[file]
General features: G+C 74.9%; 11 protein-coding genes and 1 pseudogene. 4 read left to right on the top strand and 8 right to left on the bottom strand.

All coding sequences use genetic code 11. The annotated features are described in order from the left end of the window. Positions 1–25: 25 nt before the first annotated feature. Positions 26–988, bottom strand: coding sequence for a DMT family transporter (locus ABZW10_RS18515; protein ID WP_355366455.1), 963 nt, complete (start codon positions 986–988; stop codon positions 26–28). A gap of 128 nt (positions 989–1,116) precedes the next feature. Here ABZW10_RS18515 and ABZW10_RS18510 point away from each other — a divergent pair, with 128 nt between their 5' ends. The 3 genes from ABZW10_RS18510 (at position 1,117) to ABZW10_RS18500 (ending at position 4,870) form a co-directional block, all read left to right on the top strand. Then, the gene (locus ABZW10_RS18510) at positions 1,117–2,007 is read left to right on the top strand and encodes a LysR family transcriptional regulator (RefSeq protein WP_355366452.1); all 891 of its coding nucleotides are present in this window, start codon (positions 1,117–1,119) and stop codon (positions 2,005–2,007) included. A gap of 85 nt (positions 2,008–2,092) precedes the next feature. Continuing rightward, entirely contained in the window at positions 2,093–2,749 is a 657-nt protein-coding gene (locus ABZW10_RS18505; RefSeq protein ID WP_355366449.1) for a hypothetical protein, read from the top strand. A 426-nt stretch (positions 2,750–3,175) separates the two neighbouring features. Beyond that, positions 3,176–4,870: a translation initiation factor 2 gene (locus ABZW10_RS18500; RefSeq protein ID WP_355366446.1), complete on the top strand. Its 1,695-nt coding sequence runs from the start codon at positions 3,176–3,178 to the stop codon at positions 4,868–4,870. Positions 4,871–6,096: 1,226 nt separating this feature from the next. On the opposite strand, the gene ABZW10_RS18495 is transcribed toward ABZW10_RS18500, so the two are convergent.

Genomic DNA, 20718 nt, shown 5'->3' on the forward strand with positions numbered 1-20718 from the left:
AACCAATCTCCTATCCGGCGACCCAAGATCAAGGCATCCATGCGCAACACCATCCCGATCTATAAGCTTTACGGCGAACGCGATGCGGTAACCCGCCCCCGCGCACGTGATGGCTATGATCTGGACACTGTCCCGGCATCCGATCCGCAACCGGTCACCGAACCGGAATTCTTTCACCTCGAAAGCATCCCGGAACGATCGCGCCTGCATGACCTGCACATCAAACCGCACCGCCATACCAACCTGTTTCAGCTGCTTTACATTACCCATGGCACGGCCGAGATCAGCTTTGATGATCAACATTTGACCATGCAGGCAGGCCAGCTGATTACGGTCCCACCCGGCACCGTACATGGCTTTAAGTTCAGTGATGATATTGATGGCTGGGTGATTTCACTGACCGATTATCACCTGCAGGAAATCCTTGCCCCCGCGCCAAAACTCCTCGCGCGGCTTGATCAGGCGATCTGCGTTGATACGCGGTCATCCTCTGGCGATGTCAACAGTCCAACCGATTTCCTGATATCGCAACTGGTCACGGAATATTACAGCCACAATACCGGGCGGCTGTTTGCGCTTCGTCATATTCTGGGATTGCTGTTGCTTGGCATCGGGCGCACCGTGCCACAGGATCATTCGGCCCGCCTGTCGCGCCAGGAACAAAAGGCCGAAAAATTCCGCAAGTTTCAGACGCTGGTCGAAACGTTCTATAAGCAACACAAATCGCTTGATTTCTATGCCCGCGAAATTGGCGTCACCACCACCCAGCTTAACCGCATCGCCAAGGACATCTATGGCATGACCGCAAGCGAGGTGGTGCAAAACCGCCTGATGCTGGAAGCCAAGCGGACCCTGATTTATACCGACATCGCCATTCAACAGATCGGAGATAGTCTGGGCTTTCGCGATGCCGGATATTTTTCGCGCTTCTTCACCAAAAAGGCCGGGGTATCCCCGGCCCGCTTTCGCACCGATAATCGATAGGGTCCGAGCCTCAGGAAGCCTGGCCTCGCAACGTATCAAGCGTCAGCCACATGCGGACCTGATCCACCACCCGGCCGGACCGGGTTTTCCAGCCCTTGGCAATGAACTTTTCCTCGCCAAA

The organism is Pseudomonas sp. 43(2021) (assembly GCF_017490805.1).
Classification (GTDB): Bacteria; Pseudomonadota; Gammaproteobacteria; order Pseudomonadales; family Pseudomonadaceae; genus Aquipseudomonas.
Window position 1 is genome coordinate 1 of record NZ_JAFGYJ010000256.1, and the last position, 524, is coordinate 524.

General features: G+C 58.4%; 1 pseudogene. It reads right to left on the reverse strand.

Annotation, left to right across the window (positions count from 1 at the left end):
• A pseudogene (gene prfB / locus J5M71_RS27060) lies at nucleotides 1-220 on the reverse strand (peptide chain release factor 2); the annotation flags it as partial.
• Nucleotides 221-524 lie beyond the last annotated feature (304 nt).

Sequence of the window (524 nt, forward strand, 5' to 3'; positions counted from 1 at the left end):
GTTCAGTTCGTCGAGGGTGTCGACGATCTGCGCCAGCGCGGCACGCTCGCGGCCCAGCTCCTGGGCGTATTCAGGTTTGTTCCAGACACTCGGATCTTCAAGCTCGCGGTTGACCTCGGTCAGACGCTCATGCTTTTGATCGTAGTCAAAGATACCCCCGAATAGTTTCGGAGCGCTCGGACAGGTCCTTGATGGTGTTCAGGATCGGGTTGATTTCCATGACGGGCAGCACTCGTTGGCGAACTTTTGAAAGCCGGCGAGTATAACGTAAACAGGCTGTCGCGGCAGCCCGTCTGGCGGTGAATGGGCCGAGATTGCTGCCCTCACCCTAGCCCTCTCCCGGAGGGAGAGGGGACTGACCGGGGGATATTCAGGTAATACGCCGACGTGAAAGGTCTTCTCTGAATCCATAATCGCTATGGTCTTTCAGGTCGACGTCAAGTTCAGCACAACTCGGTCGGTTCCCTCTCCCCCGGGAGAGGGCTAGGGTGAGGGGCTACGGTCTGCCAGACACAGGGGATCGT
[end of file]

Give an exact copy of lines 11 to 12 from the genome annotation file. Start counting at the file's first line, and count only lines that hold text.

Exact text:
• Nucleotides 221-524 lie beyond the last annotated feature (304 nt).

Sequence of the window (524 nt, forward strand, 5' to 3'; positions counted from 1 at the left end):